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Lymington community-owned solar park planned

Co-operative Members Planting Trees
Co-operative members have planted wild fruit hedging at the site to screen the panels and encourage wildlife.

Published on the BBC News website on 16th March 2014

A former landfill site on the edge of the New Forest is to be transformed into a solar farm, with local residents being invited to own a stake.

The 12.6 acre field, off Iley Lane in Lower Pennington will become home to a 2.4 MW solar farm, entirely owned and funded by a co-operative.

Shares in West Solent Solar Co-operative, aimed at raising £2.5m, are to be issued in the coming weeks.

Work will start within two weeks, with energy production due to begin in June.

The co-op missed out on government grants but members have already invested £150,000 to get the project off the ground using the Seed Enterprise Investment Scheme, which offers tax breaks to people investing in start-ups.

Anthony Woolhouse, who helped set up the co-operative in August, said encouraging wildlife back to the former landfill site was one of the group’s priorities. Hundreds of trees to be planted on the boundary arrived last week and wild fruit hedging has already been installed.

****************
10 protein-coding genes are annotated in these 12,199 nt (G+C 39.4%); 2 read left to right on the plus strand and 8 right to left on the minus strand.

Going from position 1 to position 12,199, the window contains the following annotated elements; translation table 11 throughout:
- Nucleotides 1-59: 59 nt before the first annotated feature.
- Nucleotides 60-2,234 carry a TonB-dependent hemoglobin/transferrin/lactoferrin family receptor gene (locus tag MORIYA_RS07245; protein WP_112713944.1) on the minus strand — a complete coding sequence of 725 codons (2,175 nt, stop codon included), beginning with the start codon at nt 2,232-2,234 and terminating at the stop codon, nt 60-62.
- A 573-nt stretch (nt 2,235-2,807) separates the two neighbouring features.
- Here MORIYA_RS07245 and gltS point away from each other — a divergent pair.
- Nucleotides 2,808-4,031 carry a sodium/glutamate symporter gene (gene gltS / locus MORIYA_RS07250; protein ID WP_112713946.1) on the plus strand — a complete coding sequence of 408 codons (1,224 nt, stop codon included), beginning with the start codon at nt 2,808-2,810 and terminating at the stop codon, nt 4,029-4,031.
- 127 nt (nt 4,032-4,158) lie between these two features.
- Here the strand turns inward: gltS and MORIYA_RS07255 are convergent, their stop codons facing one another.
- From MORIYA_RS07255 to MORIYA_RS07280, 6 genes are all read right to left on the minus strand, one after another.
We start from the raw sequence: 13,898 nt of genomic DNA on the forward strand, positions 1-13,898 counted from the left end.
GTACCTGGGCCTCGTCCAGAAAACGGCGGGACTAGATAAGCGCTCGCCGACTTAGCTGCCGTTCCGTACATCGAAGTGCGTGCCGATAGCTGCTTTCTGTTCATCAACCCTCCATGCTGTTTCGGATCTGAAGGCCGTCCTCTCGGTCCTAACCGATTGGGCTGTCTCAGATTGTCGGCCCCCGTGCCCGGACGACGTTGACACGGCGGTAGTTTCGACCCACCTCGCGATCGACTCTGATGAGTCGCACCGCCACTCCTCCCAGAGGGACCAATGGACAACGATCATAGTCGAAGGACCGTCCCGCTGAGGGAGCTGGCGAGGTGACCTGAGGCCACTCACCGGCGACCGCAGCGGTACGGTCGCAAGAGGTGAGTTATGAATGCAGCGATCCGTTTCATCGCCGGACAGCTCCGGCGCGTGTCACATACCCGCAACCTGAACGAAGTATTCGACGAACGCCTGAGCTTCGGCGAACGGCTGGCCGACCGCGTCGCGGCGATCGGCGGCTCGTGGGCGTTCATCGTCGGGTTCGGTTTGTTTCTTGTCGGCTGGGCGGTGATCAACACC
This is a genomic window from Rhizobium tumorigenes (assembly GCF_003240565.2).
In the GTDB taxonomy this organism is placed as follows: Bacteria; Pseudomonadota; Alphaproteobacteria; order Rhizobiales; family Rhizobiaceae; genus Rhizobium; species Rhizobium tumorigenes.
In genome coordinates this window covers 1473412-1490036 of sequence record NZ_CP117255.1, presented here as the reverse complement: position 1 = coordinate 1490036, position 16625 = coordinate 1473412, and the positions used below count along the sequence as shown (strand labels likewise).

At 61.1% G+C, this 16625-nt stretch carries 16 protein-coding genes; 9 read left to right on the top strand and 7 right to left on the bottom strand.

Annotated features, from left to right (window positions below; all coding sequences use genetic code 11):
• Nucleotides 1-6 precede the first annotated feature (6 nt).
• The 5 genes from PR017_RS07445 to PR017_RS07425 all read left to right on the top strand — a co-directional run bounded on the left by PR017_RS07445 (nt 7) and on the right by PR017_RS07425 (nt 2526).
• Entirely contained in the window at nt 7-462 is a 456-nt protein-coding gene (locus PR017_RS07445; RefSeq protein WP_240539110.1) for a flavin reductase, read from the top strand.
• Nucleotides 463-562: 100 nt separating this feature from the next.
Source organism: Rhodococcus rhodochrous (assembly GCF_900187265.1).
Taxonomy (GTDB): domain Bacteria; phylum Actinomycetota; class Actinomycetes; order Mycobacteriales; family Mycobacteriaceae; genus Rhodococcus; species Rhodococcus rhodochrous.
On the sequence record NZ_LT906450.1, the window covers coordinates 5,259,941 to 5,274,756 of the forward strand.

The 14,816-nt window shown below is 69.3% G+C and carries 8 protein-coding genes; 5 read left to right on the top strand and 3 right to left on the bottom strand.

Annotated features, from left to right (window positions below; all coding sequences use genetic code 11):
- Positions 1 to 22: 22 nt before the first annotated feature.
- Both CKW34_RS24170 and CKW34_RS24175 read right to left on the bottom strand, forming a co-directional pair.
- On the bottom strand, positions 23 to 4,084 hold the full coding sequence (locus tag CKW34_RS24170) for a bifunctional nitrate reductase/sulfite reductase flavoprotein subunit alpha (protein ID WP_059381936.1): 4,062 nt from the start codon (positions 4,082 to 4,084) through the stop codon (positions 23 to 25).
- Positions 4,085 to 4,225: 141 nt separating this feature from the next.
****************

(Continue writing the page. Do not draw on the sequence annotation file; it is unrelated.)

He said: “The site was a gravel pit. We had an ecological survey done and the ground was really poor, there wasn’t anything on it. We’ve had the hedgerow plants given to us by the Woodland Trust. They will be very attractive to wildlife.”

Permanent planning permission for the scheme has already been granted and contracts signed.

The share offer and solar farm will be managed by Energy For All, which has previously helped a number of co-operatives to own wind turbines.

Field Before Gravel Extraction
The area was once used for gravel extraction before becoming a landfill site and being grassed over.

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